Thursday, June 13, 2013

Heading West

The last couple of months, roughly since the last post, have been a sort of blur of activity for me.

In the course of the early part of this year the Order decided to purchase St. Mary's Retreat House from the Sisterhood of the Holy Nativity (SHN), and committed in a pretty definite way to remaining in the West, and in Southern California in particular.  This was quite gratifying to me, as I have spent 25 years of my life in California, first in Berkeley at CDSP for 3 years, then in Santa Barbara for 11, back to Berkeley for 2, and Anaheim for 9.  So I was happy when the process led to the decision for me to move back to Santa Barbara this summer.

Back to Santa Barbara.  Well, "back" in the sense of returning to the geographical location.  But of course everything else has changed.  Our former monastery there burned completely to the ground in the Tea Fire in November, 2008, and OHC has devoted a lot of our energies since then to discerning what to do in its wake.  I think that process, while lasting 4 and a half years, has been careful and responsible.

The first reality was that we lost everything in that fire except the people.  The data backup disk, the ancient tin painting of the Virgin of Guadalupe and the emergency suitcases of the brothers were basically all that was rescued.  I asked one of the brothers shortly after the fire what were his feelings about losing everything, and he said something surprising: It was a relief.  All that "stuff" was gone and he had none of the guilt or angst about deciding to get rid of any of it.  A form of liberation.  I think it is that sense of liberation that has made the remarkable progress of OHC in Santa Barbara since then possible.

The second reality was that SHN welcomed the brothers on that fateful day and opened their house and hearts to us in truly unexpected ways.  The sisters had already realized that because of their diminishing numbers they could not continue personally to run the retreat ministry there, and soon offered us St. Mary's as a new home to continue our monastic life and ministry.  The brothers who remained there - Nicholas Radelmiller, Tom Schultz, Laurence Harms, Roy Parker and Will Brown - worked hard and with success to re-establish the monastic life as OHC lives it and to rebuild the retreat business.  Roy eventually moved to West Park.  This work has proven that OHC can continue in Santa Barbara in our new situation.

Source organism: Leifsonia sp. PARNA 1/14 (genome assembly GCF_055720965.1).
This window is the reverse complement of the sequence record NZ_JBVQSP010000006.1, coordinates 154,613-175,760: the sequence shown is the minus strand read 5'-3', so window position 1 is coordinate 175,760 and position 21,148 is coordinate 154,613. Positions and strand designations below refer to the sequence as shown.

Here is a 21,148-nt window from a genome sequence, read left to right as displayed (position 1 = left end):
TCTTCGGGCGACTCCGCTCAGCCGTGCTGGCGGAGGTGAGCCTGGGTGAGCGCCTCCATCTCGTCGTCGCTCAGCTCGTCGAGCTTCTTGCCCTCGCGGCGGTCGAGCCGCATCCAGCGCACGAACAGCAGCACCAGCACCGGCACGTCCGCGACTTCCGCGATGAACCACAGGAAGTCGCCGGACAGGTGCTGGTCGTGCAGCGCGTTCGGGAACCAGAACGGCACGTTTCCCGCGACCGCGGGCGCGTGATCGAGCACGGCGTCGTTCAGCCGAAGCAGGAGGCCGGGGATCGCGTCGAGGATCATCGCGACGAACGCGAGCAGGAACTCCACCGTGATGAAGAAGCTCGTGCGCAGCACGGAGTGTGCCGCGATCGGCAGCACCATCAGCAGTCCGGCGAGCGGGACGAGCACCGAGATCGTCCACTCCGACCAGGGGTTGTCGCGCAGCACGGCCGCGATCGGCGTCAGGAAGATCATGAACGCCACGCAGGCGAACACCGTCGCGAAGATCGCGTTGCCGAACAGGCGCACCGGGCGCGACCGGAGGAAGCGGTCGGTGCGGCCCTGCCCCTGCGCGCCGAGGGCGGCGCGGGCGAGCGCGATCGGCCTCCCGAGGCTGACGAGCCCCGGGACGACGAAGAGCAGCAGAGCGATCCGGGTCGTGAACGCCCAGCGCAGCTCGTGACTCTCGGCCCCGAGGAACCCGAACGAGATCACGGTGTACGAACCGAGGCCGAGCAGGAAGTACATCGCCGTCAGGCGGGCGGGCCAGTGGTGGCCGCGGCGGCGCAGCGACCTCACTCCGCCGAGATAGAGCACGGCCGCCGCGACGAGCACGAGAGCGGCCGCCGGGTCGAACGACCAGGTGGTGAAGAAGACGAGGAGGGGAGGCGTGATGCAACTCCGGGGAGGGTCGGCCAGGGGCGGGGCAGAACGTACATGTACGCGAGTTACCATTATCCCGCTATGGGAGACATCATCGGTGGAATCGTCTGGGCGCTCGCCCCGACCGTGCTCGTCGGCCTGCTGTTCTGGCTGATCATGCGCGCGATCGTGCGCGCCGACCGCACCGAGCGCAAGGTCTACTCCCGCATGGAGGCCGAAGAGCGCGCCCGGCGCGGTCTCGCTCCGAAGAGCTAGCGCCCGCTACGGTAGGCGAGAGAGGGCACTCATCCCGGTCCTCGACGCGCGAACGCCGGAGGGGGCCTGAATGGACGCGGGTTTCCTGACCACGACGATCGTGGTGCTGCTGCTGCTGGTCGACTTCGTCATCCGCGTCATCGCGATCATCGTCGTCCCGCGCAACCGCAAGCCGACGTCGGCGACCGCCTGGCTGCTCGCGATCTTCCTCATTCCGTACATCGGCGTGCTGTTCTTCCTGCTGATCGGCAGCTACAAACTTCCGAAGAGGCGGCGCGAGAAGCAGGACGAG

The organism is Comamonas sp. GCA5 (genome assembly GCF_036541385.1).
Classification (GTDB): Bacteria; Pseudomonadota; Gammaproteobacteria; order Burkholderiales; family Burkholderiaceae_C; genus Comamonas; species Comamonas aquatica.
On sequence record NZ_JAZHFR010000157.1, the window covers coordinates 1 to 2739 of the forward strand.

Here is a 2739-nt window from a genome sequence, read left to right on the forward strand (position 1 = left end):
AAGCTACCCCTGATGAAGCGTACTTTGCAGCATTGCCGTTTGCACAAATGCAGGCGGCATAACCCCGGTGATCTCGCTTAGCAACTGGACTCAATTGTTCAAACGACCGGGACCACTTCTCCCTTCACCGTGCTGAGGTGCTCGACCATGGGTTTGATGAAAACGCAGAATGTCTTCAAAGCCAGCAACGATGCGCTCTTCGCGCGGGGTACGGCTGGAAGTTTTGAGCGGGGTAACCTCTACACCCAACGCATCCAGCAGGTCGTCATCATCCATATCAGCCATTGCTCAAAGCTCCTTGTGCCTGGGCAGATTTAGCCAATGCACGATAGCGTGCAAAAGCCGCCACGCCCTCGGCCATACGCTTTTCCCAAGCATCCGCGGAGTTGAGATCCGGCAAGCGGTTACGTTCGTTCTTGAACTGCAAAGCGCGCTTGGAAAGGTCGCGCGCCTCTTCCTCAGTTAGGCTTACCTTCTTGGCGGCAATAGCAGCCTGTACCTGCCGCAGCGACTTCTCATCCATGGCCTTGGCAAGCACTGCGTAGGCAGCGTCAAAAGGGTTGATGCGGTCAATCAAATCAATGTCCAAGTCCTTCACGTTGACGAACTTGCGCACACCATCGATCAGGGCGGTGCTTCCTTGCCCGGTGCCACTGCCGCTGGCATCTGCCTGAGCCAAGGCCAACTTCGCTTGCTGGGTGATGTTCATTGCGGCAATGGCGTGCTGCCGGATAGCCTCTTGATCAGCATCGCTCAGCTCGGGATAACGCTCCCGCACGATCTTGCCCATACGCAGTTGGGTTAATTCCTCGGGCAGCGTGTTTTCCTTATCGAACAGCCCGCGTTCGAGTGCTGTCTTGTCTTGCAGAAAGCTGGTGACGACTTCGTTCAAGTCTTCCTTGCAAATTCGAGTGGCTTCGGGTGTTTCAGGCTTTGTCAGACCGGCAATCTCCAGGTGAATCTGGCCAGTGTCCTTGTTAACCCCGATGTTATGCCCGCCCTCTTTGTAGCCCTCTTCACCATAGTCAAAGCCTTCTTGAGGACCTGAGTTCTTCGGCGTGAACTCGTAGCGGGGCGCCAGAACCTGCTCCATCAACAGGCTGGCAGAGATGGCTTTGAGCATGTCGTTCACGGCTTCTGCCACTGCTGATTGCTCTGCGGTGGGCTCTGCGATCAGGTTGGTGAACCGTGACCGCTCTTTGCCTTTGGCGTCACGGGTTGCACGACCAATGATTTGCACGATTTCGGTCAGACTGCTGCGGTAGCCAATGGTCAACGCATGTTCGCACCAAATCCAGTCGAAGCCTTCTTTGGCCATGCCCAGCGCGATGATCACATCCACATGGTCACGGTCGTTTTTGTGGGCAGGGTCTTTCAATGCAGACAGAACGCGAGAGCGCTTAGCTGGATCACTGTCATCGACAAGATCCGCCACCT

The third reality is that OHC as a whole had to come to a sense of what we wanted going forward.  At more or less the same time OHC opened a new school in South Africa, a kindergarten through third grade school for the disadvantaged rural children we have come to know and love around our Grahamstown monastery.  We have begun to face in practical ways the fact that many of our members are getting older and to do something about that.  We have finally found (we think) a satisfactory answer to the roof problems which have plagued the 1965 monastery building at West Park.  And we have been living seriously into our Benedictine commitments, which seem to be leading us in the direction of empowering individual houses to focus and grow more on the local level in terms of ministry, formation and finance.

The Chapter has considered the progress of the Santa Barbara situation in depth every year since, watching the various possibilities unfold and carefully deliberating what the course of our future there should be.  In 2012 we came to a consensus to remain if we could, and entrusted the process from that point to the Superior and Council.  A lot of hard work went into the details.  In January OHC bought St. Mary's from SHN, and in April the property "up the hill" was sold.  The cross from the old Mount Calvary garden has been brought down the hill, and after the numerous permissions required by the Santa Barbara civic entities have been obtained, it will be erected in the gardens of our new monastery.  The new monastery, for reasons of legal continuity, is to be called Mount Calvary.  The old Mount Calvary was always Mount Calvary Retreat House.  The new is Mount Calvary Monastery.  A subtle but important difference.

The erection of the cross and the the name embody a degree of continuity.  But something new is happening, something important for us and for our thousands of friends in the West.  The decision to remain in Santa Barbara is a decision not to replicate the past but to build something new.  I am excited to be joining our community there because we are in a process of rethinking our monastic life and practices: to be a monastery first, a monastery out of which retreat and other ministries grow.  At the former Mount Calvary it was the other way around: the community existed first to service the ministry.  We fitted our monastic life in and around the spaces left by that ministry.  I think our Benedictine identity is going to help us envision a stronger community and individual monastic life, and in that energy to realize that our retreat, preaching and teaching, spiritual direction and outreach ministries will grow out of our monastic life and reflect its values and energies. 

So I am charged up.  I am going back but not "back".  Back to that lovely part of the world.  But not "back" to what once was.  That is gone.  We are in a different place, literally and figuratively.  And so I expect are the many friends I enjoyed in California before I moved to New York in 2001.  My life has moved on and so have their lives.  It will be lovely to re-establish old bonds and make new ones.  It will be exciting to live into our monastic development.